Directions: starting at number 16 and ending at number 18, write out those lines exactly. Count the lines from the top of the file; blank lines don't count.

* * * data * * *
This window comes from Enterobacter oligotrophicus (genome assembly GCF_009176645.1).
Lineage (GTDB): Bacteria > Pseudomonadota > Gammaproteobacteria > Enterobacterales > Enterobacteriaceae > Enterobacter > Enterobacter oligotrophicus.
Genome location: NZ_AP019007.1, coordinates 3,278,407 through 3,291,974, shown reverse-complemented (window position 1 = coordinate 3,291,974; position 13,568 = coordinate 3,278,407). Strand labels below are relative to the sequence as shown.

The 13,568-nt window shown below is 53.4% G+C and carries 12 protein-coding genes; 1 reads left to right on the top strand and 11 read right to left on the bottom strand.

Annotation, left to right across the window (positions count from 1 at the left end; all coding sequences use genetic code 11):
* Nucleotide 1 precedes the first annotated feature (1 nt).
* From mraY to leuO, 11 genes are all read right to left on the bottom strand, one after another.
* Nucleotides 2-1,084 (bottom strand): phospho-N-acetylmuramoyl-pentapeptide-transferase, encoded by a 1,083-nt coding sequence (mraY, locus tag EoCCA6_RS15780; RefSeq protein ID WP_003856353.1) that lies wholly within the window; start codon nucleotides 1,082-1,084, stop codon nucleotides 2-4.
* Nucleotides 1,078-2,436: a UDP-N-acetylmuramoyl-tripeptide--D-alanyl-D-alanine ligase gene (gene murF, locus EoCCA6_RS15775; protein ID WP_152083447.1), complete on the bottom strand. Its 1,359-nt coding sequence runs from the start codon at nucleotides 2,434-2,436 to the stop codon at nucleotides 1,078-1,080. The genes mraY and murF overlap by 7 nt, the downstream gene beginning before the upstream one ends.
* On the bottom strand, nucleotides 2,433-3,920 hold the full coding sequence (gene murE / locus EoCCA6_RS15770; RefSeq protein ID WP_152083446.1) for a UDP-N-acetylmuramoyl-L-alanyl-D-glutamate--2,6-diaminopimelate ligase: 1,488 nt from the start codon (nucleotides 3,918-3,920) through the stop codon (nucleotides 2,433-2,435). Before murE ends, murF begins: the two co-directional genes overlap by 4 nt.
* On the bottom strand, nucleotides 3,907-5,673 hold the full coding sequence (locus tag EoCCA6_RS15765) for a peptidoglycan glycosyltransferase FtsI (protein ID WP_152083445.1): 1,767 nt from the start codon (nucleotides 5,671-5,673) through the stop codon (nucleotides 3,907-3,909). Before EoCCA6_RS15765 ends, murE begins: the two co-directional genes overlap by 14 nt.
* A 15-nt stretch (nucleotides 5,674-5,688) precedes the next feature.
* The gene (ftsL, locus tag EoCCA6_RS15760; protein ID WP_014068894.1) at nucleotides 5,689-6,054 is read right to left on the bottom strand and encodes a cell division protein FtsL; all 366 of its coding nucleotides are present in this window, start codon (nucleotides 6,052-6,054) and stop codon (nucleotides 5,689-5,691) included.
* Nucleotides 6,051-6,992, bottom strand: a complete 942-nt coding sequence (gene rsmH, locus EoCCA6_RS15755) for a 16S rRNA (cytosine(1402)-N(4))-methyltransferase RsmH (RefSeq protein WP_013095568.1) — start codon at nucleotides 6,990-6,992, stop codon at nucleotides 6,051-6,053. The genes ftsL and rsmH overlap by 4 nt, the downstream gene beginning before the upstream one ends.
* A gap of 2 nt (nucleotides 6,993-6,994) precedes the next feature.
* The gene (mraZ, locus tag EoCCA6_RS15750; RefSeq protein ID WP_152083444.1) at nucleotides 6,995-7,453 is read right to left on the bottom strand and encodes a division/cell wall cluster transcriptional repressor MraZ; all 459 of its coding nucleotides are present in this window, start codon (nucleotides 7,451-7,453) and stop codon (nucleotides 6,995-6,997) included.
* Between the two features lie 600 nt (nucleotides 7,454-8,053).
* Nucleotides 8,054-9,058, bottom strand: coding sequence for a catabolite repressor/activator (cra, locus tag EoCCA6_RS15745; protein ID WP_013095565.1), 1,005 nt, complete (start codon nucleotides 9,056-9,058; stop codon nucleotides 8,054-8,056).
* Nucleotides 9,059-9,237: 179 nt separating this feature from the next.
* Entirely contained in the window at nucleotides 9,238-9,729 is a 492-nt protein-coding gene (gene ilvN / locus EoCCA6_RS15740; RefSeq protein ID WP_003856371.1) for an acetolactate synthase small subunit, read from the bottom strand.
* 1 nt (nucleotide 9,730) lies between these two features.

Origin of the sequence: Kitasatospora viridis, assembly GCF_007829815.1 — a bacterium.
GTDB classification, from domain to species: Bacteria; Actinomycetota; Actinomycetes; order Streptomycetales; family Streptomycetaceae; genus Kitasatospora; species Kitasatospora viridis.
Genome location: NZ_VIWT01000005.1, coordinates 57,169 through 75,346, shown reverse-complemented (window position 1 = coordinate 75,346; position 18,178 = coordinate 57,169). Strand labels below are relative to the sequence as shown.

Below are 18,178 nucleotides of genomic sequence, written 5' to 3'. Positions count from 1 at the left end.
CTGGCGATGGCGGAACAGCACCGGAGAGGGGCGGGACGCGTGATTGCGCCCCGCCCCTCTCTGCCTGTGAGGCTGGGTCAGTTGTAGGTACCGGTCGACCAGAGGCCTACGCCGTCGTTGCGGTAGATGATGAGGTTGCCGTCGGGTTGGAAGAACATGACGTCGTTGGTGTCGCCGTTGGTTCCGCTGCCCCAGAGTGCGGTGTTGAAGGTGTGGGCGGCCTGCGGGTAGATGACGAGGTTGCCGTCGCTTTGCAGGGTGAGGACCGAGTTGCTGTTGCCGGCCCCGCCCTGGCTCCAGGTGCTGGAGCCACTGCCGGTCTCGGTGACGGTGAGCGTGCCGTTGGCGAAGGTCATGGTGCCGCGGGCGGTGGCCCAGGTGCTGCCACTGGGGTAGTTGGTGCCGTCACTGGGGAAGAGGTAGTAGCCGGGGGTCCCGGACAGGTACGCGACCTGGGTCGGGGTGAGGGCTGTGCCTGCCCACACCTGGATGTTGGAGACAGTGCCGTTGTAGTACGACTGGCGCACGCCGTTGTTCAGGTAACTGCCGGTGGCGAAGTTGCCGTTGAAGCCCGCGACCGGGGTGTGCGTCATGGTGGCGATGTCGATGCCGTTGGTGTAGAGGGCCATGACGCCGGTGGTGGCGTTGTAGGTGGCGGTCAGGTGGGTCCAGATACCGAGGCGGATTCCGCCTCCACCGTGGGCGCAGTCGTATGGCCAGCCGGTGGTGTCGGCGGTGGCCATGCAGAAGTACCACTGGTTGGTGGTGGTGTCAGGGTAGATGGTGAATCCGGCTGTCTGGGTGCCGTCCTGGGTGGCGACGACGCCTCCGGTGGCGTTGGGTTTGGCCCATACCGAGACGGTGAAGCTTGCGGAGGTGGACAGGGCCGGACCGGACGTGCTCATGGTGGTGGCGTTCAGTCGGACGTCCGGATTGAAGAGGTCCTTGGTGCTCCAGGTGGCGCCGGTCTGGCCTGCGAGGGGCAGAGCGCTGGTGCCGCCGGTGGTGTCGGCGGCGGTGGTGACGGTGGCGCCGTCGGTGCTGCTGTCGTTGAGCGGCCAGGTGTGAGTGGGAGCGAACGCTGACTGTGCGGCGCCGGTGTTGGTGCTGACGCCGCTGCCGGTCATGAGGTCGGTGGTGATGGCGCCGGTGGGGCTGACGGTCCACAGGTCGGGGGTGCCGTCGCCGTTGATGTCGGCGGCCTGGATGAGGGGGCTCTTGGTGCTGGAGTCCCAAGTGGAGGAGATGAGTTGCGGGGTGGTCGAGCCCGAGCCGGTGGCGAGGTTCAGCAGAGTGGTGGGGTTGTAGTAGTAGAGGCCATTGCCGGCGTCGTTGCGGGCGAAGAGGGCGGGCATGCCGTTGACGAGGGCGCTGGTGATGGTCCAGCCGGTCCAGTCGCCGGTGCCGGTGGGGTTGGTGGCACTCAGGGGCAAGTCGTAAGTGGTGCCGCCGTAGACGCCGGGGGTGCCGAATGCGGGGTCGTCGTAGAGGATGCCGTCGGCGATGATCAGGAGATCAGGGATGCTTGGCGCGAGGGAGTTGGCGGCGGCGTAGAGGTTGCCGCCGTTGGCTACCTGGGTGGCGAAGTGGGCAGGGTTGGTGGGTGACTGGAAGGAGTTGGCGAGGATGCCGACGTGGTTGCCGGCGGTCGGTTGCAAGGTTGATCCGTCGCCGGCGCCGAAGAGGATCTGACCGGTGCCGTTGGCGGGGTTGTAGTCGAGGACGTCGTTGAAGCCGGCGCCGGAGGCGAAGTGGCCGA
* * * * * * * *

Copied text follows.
* The gene (mraZ, locus tag EoCCA6_RS15750; RefSeq protein ID WP_152083444.1) at nucleotides 6,995-7,453 is read right to left on the bottom strand and encodes a division/cell wall cluster transcriptional repressor MraZ; all 459 of its coding nucleotides are present in this window, start codon (nucleotides 7,451-7,453) and stop codon (nucleotides 6,995-6,997) included.
* Between the two features lie 600 nt (nucleotides 7,454-8,053).
* Nucleotides 8,054-9,058, bottom strand: coding sequence for a catabolite repressor/activator (cra, locus tag EoCCA6_RS15745; protein ID WP_013095565.1), 1,005 nt, complete (start codon nucleotides 9,056-9,058; stop codon nucleotides 8,054-8,056).